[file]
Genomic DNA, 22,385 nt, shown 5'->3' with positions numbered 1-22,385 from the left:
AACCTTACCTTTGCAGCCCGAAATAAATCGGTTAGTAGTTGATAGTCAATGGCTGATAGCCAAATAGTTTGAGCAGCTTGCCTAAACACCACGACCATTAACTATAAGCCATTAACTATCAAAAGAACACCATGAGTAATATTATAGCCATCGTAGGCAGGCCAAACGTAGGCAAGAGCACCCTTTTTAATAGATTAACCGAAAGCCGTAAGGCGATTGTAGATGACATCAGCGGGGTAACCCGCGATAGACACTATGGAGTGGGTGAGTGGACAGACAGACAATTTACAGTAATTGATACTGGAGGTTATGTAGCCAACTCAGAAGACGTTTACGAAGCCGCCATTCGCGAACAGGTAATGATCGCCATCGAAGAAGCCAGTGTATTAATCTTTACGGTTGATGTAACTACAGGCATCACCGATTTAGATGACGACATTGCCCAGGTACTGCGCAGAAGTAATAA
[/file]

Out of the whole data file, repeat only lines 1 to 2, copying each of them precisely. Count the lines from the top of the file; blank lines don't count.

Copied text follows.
Genomic DNA, 22,385 nt, shown 5'->3' with positions numbered 1-22,385 from the left:
AACCTTACCTTTGCAGCCCGAAATAAATCGGTTAGTAGTTGATAGTCAATGGCTGATAGCCAAATAGTTTGAGCAGCTTGCCTAAACACCACGACCATTAACTATAAGCCATTAACTATCAAAAGAACACCATGAGTAATATTATAGCCATCGTAGGCAGGCCAAACGTAGGCAAGAGCACCCTTTTTAATAGATTAACCGAAAGCCGTAAGGCGATTGTAGATGACATCAGCGGGGTAACCCGCGATAGACACTATGGAGTGGGTGAGTGGACAGACAGACAATTTACAGTAATTGATACTGGAGGTTATGTAGCCAACTCAGAAGACGTTTACGAAGCCGCCATTCGCGAACAGGTAATGATCGCCATCGAAGAAGCCAGTGTATTAATCTTTACGGTTGATGTAACTACAGGCATCACCGATTTAGATGACGACATTGCCCAGGTACTGCGCAGAAGTAATAA